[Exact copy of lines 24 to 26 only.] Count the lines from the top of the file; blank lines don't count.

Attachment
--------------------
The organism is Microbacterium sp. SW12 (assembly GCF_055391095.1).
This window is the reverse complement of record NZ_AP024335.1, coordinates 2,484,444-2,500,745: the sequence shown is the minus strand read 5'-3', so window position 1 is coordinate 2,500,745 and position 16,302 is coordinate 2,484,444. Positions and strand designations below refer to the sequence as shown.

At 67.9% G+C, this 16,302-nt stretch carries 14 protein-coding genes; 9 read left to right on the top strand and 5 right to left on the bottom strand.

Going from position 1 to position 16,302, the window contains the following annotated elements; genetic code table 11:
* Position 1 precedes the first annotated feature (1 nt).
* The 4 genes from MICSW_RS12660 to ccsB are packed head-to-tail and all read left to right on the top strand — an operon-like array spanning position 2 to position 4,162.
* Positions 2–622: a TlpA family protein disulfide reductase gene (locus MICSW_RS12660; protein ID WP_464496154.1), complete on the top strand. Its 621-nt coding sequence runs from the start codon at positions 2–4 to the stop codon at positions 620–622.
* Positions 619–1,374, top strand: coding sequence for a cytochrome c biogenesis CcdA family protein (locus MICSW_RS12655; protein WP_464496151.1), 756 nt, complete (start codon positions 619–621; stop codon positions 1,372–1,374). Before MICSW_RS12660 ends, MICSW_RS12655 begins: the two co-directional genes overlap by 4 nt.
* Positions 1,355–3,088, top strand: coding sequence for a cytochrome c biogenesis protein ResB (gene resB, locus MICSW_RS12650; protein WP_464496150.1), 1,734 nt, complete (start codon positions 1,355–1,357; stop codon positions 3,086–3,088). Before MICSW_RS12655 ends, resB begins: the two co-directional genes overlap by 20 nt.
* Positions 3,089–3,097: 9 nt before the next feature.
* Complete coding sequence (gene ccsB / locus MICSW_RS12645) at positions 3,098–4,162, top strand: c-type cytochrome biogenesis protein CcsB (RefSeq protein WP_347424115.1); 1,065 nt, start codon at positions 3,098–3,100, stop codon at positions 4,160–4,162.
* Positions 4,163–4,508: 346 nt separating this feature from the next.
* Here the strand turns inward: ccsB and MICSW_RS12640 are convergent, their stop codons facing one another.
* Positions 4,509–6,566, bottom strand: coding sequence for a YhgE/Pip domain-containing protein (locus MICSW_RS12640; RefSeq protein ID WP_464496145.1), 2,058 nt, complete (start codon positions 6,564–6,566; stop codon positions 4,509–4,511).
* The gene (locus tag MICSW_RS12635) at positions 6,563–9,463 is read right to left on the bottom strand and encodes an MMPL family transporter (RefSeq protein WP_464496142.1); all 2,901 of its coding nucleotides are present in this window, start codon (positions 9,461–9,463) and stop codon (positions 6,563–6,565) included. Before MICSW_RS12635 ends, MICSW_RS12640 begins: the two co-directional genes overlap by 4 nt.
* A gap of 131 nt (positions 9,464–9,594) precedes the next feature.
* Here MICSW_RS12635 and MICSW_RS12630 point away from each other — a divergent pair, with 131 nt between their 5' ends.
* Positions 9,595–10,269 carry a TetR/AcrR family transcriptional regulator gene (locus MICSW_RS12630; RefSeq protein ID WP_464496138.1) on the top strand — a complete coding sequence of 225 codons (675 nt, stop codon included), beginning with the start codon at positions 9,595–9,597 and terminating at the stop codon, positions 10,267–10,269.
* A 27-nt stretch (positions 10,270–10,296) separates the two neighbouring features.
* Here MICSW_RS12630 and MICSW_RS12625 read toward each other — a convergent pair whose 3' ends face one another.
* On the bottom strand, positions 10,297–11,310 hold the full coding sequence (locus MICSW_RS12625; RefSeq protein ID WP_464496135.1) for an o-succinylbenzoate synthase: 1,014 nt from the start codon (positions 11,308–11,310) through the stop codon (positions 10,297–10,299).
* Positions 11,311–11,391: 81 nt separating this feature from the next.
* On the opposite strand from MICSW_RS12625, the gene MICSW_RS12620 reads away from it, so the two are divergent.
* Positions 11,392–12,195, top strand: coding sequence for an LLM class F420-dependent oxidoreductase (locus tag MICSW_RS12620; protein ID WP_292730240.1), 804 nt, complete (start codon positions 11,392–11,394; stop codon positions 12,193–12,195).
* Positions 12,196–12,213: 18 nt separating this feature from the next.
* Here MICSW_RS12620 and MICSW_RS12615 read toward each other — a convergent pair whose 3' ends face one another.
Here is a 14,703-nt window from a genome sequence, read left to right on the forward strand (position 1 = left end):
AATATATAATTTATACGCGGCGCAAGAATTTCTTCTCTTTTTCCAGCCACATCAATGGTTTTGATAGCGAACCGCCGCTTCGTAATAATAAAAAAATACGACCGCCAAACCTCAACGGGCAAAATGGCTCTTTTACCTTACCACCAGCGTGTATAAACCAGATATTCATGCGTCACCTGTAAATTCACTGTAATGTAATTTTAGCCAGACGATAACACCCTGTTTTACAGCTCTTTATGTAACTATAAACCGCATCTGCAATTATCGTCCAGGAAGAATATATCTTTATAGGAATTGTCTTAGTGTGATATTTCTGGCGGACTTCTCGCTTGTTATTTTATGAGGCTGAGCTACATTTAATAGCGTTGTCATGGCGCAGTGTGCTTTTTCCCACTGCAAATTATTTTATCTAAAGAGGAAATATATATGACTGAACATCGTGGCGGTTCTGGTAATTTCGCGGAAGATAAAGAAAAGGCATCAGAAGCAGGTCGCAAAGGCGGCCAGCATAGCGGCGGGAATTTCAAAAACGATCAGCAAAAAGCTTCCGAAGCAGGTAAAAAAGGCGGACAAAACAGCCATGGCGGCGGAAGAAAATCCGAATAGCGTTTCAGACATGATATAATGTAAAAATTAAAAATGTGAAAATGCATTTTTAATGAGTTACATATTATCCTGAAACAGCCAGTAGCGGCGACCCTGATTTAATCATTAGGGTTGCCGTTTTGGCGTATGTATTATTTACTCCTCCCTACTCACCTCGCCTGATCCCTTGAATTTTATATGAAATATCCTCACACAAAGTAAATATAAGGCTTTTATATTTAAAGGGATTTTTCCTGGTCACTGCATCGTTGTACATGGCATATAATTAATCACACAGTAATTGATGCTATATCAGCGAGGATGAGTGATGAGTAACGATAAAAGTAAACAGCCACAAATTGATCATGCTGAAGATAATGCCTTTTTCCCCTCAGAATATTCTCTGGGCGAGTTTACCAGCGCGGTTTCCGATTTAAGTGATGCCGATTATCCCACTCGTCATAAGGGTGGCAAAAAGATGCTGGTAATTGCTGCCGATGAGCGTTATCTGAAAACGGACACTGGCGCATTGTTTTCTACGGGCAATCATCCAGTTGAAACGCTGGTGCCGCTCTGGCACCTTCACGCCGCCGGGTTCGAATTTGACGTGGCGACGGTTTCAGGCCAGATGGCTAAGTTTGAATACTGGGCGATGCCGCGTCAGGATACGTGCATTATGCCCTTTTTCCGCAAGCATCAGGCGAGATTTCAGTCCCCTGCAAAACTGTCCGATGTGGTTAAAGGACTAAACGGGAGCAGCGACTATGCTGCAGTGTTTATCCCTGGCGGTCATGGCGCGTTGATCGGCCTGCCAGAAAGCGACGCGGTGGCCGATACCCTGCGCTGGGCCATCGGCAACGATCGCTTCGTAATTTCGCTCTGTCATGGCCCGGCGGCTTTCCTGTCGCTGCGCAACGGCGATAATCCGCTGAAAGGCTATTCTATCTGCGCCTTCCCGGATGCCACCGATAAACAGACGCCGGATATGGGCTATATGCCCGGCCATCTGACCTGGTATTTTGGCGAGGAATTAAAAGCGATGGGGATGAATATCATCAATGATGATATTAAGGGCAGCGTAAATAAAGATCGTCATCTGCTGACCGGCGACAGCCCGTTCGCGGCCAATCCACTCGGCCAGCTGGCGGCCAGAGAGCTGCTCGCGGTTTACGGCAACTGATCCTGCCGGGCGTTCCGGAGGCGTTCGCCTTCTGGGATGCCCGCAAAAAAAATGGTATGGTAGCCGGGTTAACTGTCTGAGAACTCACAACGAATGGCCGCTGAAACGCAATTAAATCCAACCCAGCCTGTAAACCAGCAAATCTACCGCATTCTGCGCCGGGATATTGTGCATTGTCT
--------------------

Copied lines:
* Positions 11,392–12,195, top strand: coding sequence for an LLM class F420-dependent oxidoreductase (locus tag MICSW_RS12620; protein ID WP_292730240.1), 804 nt, complete (start codon positions 11,392–11,394; stop codon positions 12,193–12,195).
* Positions 12,196–12,213: 18 nt separating this feature from the next.
* Here MICSW_RS12620 and MICSW_RS12615 read toward each other — a convergent pair whose 3' ends face one another.